5. Dub-only releases
These are rare: a Blu-ray release stripped entirely of the original Japanese audio track. I only know of two major cases of this: Kurokami the Animation and Persona 4 the Animation. Note that for both, they also have DVD versions that contain both audio tracks. Also, in the case of Persona 4 the Animation, the US release was incredibly close to the Japanese release, delayed only a month after the last release (I believe it was to coincide with the release of certain Persona games), and that definitely was a factor in this unusual situation. Generally speaking, I wouldn't worry about seeing too much of these.
6?. No Blu-ray release
Of course, there's always the option of not allowing the US to produce Blu-rays of the title in question, since those are currently the primary target of reverse importation. That said, I can't say for sure that any particular release that is DVD-only is so because the Japanese licensors forbade a Blu-ray release. Maybe a couple of Aniplex of America releases like the Garden of Sinners DVD set were affected? It's a possibility, but that's as much as I can say for it.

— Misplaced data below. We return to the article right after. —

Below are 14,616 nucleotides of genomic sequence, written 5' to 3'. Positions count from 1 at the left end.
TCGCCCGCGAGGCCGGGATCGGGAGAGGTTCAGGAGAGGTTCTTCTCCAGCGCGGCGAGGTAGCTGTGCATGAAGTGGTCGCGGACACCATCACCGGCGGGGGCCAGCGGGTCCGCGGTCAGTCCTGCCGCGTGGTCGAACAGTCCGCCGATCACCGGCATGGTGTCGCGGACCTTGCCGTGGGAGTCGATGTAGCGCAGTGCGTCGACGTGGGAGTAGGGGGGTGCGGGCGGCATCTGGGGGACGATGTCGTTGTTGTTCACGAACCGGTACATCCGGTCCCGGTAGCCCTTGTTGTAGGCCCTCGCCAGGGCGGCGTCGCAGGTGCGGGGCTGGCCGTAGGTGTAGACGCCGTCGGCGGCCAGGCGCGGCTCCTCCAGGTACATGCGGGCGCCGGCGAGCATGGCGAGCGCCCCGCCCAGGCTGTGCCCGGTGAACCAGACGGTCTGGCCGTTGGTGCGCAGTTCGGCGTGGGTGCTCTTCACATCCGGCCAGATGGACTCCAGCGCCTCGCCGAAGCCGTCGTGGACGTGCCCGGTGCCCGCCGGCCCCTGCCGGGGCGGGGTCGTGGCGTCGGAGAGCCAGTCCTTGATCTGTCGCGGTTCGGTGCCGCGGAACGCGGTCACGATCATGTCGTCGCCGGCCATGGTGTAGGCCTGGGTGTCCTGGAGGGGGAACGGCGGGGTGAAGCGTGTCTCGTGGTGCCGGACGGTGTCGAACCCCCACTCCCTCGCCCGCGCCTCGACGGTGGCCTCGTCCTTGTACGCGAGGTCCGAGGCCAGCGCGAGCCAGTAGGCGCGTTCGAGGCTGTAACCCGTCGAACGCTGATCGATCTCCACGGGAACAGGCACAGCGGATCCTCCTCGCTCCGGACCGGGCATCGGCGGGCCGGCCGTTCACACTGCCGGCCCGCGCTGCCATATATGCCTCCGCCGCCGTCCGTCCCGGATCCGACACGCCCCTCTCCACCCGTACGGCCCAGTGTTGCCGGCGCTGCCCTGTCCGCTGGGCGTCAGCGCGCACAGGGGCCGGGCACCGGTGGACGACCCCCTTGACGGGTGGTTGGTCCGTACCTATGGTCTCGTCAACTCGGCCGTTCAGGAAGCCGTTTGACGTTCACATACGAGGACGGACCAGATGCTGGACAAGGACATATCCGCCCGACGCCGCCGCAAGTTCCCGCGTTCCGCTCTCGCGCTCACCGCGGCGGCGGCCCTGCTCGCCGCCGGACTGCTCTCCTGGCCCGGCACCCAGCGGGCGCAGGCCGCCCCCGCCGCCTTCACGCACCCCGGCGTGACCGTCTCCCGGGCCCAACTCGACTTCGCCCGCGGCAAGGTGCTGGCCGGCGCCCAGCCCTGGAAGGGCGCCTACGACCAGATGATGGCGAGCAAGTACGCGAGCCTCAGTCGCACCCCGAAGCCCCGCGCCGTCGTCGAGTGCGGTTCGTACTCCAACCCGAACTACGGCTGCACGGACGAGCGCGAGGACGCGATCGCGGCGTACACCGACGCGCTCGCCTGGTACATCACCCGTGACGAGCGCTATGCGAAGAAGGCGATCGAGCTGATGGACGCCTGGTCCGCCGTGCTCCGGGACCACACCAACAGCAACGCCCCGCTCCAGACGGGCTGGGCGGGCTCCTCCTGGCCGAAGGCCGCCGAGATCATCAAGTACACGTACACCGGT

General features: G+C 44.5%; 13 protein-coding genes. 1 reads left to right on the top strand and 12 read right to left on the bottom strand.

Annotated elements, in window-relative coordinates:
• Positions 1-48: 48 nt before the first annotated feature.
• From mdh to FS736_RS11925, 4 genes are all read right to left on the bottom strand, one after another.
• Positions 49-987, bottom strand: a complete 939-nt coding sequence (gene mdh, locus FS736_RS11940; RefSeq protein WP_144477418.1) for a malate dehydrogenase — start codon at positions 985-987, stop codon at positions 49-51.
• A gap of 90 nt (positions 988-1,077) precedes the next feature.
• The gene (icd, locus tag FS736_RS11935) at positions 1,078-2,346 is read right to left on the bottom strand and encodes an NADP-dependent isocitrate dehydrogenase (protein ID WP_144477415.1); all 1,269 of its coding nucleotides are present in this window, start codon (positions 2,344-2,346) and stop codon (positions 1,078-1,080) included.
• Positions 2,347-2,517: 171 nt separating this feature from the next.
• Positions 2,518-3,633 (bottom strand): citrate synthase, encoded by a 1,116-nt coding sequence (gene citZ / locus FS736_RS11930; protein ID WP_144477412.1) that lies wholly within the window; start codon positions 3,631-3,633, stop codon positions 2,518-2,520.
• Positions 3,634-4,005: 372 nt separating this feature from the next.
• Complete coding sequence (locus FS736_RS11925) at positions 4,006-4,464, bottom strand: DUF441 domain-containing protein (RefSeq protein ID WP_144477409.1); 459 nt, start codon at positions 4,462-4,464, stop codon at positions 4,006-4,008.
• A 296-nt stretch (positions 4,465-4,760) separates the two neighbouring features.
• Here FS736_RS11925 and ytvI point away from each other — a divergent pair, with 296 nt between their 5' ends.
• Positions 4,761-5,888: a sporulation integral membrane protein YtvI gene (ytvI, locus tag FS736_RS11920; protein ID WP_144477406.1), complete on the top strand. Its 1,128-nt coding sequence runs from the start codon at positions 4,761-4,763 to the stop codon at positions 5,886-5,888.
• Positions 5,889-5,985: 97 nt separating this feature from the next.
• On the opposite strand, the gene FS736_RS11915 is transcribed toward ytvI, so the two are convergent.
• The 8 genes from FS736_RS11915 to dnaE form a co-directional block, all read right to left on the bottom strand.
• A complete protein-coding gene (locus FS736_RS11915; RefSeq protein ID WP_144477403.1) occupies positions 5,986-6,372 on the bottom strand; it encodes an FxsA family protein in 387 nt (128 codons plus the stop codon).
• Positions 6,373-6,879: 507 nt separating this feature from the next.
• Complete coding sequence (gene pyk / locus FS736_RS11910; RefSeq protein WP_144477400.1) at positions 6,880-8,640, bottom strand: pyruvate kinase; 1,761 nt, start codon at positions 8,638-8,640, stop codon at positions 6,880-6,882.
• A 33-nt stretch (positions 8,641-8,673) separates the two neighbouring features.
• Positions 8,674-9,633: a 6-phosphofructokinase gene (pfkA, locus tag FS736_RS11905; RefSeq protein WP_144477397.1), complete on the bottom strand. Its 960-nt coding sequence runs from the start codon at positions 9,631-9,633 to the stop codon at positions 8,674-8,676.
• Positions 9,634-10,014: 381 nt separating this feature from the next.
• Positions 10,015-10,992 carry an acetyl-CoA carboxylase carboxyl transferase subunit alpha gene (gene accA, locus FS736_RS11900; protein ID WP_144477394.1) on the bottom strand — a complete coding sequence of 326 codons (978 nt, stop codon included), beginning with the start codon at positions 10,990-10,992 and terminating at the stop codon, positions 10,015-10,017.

7-ish: Import releases
This isn't really a solution for reverse importation so much as it is a way for a show to be released in North America without the normal delay. Aniplex of America isn't the only company doing this; Bandai Visual (not to be confused with Bandai Entertainment) is also doing this for the Gundam Unicorn series. As I talked about in my post about import releases, expect these to be ridiculously expensive.
Again, though, this does not necessarily mean that shows released as import releases won't get a proper domestic release once the standard delay time is over.
There you have it, reverse importation and the effects it has on anime in North America. Presuming that the "take an 8th option" of none of the above isn't an option, I'm sure most people would rather that, for most releases, only #1 applies. If another one had to apply, I'd say locked subs are the least of these evils, while I would hate for a show to end up being dub-only, being a sub fan myself.
Which method of controlling reverse importation do you think are fine, and which would you rather the Japanese companies stop doing?